f a i t h * i n * f i c t i o n: The “Other” in Christian Fiction

f a i t h * i n * f i c t i o n

Monday, June 27, 2005

The “Other” in Christian Fiction

There was a novel I read recently that attempted to vilify a character by insinuating that he was…

We can end that sentence in such a variety of ways. The character could be…

  • gay
  • pro-choice
  • pro-stem cell research
  • a member of the ACLU
  • Al Qaeda
  • new-agey
  • a liberal Episcopalian
  • a Clinton supporter
  • a Rodham-Clinton supporter
  • Michael Moore
  • that pink Teletubby
There’s a boat-load more things we could come up with that would instantly be recognized by the industry as casting instant bad feelings on a character. My point here today certainly isn’t to argue whether these things are actually good or bad. Instead, I want to linger over the wisdom of, as a subculture, whole-cloth acceptance of these generalized definitions of “other-ness.”

Let’s take Al Qaeda as an extreme example. It would be absurd at this point—unless one wanted to get the attention of homeland security—to write a heroic portrait of a member of Al Qaeda. They are evil villains, pure and simple, right? And that’s how we should show them in fiction.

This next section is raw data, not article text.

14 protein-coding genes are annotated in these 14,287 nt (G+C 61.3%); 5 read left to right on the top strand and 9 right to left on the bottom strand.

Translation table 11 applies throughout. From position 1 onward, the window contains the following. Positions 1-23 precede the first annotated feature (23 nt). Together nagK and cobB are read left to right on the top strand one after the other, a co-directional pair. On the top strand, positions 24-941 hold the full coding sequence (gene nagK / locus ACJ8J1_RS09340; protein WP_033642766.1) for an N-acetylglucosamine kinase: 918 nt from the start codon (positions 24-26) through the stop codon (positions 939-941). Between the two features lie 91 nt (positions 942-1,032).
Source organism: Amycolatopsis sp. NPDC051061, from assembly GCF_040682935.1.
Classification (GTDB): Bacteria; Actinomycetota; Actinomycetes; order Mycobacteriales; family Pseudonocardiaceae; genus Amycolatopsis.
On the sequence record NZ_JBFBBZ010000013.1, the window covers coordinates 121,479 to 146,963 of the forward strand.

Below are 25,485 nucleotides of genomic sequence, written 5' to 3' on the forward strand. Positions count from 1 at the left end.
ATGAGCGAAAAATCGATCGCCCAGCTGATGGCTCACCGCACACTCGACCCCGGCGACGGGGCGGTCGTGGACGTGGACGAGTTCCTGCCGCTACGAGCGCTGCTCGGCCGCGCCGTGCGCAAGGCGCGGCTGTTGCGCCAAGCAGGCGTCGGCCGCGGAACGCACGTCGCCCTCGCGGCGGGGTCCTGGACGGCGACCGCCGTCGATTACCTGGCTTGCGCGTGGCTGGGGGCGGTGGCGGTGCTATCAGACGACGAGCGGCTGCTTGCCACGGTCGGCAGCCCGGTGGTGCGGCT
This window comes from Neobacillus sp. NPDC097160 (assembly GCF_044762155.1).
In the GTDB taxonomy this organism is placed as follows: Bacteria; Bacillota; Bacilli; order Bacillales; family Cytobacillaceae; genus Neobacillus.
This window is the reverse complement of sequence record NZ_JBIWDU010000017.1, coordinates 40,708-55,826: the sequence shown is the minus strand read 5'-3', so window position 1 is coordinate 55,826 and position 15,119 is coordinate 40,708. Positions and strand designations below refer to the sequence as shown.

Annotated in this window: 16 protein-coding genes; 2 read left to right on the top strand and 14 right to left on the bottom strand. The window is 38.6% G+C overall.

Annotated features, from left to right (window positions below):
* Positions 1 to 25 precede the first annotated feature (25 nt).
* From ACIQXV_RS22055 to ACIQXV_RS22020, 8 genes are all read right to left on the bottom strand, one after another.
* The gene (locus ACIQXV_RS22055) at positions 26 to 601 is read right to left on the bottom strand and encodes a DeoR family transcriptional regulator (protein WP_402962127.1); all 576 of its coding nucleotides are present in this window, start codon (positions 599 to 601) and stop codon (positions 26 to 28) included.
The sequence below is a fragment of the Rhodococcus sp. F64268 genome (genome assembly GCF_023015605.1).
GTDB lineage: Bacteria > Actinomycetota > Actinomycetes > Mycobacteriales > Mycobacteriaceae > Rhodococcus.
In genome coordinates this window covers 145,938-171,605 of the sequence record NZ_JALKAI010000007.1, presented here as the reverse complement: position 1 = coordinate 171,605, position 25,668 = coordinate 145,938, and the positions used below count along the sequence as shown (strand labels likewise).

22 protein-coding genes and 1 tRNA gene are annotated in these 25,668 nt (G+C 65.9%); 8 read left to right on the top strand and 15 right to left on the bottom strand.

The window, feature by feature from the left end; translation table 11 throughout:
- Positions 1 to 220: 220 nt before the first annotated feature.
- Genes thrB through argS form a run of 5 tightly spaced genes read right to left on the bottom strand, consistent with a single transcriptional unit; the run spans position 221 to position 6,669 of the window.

This shouldn’t trouble you then.

Villains exist in books. There’s no getting around that. The trouble is when we begin to conflate the villains in books for villains in real life. Or fail to see any reason other than treating them in that way. "They are and nothing more than ."

If you’re willing and able to make the leap from Democrat to villain…I’m not sure I want to finish that sentence.

This week we’re going to spend some time looking at “others” in relation to Christian fiction. This was fueled a bit by David Dark’s Gospel According to America. He dealt with the issues a lot more eloquently than I will. The line between our writing and real life are going to blur…because they need to. We can’t fill a book with stereotypes and then feign ignorance, hold up our hands, and claim no responsibility for its implicit message. Likewise we can’t only hold up a mirror to our small bit of culture and pretend we’ve captured a vision for the entire world.

Tomorrow we’ll talk about the power of trying on another man’s shoes.